Despite both being characteristics which are promoted in many organizations, leadership extraversion and employee proactivity are uneasy bedfellows. This research suggests that extraverted leaders are less receptive to proactivity, and that they may only enhance group performance when employees are passive.
A research study set out to examine how effective extraverted leadership actually is on group performance, and what characteristics on the part of employees also play a role in this. This is extraversion as described as ‘a tendency to engage in behaviours that place oneself at the centre of attention, such as seeking status and acting dominant, assertive, outgoing and talkative.’
The study challenges the perception that simply leading in an extraverted manner is the key to success. And rather that levels of employee proactivity in conjunction with leadership styles play a vital role in group performance.
In order to test this, they undertook two studies:
They found that the highest level of group performance was achieved either when a lack of proactivity from employees was paired with a more extroverted leadership style, or vice versa. When both employees and leaders acted in a more dominant manner, or when neither acted in this way, group performance was hindered.
The researchers are careful to note that extraversion is a multifaceted trait, highlighting that they did not unpack which particular facets were responsible for the effects observed, thus paving the way for further research to enable a deeper understanding of this subject.
Nevertheless, they were able to show that whether employees’ proactive behaviours increase or decrease group performance depends on how extraverted the leadership is, thereby presenting a new perspective on employee proactivity as a contingency for leadership effects.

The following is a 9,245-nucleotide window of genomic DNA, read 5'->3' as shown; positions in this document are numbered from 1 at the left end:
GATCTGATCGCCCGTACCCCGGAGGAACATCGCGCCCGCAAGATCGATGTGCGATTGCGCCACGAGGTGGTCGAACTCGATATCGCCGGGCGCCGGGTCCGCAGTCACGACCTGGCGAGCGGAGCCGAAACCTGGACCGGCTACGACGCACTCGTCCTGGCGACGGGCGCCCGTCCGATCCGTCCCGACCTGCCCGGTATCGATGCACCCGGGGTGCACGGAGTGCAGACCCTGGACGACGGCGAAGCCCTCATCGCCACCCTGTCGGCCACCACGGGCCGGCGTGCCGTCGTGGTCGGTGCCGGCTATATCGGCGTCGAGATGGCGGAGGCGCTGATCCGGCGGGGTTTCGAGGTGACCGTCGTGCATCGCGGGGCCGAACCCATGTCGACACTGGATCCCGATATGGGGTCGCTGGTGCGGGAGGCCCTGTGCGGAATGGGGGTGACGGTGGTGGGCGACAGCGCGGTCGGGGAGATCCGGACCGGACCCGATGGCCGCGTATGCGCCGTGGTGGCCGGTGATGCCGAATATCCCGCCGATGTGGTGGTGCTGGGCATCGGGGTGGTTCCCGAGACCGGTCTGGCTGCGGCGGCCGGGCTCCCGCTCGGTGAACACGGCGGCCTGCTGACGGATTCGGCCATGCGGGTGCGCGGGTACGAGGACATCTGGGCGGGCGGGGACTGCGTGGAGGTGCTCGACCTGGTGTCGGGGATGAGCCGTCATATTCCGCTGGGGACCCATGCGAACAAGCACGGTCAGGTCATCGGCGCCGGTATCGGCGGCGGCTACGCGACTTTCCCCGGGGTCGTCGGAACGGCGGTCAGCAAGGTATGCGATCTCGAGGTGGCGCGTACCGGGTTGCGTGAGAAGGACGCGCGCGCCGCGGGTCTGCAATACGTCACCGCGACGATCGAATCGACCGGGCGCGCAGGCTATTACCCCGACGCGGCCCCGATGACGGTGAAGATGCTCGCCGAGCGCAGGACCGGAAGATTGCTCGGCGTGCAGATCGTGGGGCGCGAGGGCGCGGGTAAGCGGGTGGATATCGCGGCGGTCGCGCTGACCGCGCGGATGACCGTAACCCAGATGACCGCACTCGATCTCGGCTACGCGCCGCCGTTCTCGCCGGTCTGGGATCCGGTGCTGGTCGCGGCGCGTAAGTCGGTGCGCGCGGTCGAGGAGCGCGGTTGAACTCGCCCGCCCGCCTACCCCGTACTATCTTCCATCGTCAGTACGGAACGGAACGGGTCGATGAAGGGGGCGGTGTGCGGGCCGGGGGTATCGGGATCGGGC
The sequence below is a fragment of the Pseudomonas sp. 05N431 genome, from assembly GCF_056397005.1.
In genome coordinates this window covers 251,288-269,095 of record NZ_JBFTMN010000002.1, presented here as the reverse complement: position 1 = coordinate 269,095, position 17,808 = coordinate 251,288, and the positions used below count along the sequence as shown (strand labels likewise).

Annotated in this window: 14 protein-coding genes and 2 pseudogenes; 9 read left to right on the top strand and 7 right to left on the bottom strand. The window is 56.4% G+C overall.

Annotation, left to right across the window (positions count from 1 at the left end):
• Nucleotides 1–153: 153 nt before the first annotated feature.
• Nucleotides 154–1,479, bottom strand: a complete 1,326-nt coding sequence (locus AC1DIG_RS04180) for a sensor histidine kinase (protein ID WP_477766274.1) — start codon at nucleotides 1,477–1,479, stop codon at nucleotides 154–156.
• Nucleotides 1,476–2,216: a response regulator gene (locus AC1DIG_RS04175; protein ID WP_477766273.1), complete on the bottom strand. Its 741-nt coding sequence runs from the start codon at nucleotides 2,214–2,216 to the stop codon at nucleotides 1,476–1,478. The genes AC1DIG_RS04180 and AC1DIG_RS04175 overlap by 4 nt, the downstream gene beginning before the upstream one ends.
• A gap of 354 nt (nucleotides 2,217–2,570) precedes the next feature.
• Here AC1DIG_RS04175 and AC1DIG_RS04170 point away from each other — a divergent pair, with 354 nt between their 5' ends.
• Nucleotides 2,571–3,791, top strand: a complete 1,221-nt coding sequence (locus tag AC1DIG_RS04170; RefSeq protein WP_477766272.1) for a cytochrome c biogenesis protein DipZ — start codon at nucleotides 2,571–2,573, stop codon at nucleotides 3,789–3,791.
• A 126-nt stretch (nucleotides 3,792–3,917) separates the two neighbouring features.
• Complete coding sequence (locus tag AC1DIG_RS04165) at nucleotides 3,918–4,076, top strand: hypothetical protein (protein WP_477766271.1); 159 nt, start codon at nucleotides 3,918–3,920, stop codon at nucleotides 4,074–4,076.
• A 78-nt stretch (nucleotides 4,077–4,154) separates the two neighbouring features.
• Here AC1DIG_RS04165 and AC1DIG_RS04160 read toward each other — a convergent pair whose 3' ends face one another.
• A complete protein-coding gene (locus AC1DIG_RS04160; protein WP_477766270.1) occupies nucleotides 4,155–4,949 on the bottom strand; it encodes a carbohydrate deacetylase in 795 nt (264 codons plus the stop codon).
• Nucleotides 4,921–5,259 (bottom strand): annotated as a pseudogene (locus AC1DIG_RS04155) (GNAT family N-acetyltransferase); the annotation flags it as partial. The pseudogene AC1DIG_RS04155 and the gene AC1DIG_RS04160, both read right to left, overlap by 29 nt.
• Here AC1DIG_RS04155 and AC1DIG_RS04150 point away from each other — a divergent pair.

As a rule organizations promote both extraverted leadership and employee proactivity equally. However, these findings suggest combining these two characteristics may in fact yield suboptimal group performance; group performance is maximized when highly extraverted leadership is paired with less proactive employee behaviour, or when less extraverted leadership is matched with more proactive employee behaviour.
It is clearly difficult for highly extraverted leaders to be the centre of attention when employees are proactive; similarly, it is equally difficult for proactive employees to instigate bottom-up change when highly extraverted leaders impose their ideas.
Employees should try to make particular efforts to voice suggestions, take charge, and exert upward influence when working with less extraverted leaders. They may also go so far as to seek out such leaders as audiences for their proactive ideas.
Ideas for Leaders is a free-to-access site. If you enjoy our content and find it valuable, please consider subscribing to our Developing Leaders Quarterly publication, this presents academic, business and consultant perspectives on leadership issues in a beautifully produced, small volume delivered to your desk four times a year.
For the less than the price of a coffee a week you can read over 650 summaries of research that cost universities over $1 billion to produce.
Use our Ideas to:
Speak to us on how else you can leverage this content to benefit your organization. email@example.com